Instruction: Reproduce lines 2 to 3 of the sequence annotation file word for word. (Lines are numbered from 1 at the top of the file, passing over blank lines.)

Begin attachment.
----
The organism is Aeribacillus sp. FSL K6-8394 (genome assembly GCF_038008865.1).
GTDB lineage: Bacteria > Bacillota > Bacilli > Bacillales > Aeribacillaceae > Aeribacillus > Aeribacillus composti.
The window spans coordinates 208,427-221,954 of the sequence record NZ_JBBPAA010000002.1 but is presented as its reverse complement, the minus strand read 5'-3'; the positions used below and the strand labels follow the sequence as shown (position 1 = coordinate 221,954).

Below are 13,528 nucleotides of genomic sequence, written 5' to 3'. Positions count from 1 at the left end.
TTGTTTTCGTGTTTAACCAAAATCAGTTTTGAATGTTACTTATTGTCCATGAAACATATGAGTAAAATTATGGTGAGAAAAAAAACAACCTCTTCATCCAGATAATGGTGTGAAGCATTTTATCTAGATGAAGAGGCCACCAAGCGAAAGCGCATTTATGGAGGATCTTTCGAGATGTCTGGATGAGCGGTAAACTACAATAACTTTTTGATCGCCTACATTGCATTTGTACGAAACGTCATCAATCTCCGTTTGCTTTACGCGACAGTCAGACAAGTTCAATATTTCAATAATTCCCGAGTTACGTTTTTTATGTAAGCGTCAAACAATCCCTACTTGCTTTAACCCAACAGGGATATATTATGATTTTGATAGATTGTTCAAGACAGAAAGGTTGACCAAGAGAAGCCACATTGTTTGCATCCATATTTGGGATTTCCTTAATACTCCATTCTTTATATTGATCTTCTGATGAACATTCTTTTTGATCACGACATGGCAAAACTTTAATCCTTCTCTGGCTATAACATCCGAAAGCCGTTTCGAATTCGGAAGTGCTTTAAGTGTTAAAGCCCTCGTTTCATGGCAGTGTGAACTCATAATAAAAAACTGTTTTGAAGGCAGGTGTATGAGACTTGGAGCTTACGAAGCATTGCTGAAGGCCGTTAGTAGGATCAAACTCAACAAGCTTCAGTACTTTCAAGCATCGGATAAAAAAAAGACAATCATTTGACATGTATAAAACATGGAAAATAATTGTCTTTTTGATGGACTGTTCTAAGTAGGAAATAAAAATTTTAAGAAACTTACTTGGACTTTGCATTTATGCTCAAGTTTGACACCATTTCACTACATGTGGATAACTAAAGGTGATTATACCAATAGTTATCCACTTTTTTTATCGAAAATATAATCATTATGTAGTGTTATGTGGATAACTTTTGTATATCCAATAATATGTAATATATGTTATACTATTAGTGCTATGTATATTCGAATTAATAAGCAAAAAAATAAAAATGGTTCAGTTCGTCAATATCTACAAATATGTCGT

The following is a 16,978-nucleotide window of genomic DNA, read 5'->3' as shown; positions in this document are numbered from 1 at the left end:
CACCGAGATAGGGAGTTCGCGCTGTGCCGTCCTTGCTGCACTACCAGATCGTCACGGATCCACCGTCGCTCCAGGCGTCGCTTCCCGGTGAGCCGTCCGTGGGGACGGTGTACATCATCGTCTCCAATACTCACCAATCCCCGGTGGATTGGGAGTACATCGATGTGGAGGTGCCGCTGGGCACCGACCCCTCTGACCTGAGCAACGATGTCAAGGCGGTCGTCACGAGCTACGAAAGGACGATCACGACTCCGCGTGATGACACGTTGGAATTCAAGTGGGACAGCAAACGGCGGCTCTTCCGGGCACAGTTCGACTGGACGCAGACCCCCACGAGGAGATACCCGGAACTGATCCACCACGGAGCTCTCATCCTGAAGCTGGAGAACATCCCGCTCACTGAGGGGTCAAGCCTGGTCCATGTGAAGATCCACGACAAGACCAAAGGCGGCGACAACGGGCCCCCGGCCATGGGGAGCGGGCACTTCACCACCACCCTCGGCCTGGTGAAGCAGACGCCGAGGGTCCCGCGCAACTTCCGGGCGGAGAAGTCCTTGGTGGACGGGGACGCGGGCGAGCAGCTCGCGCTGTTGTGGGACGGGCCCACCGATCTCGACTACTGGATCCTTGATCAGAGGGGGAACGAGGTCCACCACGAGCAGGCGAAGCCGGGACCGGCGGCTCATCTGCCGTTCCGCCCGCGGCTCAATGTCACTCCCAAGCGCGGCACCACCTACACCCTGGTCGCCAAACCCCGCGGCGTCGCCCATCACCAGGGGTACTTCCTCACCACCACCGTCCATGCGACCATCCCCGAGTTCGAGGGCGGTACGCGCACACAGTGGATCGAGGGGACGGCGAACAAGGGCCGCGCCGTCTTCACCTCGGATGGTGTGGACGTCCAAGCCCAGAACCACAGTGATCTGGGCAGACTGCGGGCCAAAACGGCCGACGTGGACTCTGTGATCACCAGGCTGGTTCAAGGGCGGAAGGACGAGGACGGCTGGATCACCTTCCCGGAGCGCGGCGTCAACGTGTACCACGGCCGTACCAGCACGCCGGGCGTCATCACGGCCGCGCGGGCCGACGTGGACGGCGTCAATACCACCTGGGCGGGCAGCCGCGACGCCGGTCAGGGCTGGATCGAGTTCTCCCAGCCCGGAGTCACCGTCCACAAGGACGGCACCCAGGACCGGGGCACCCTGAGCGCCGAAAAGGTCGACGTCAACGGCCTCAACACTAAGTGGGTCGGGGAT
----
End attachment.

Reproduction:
GTDB lineage: Bacteria > Bacillota > Bacilli > Bacillales > Aeribacillaceae > Aeribacillus > Aeribacillus composti.
The window spans coordinates 208,427-221,954 of the sequence record NZ_JBBPAA010000002.1 but is presented as its reverse complement, the minus strand read 5'-3'; the positions used below and the strand labels follow the sequence as shown (position 1 = coordinate 221,954).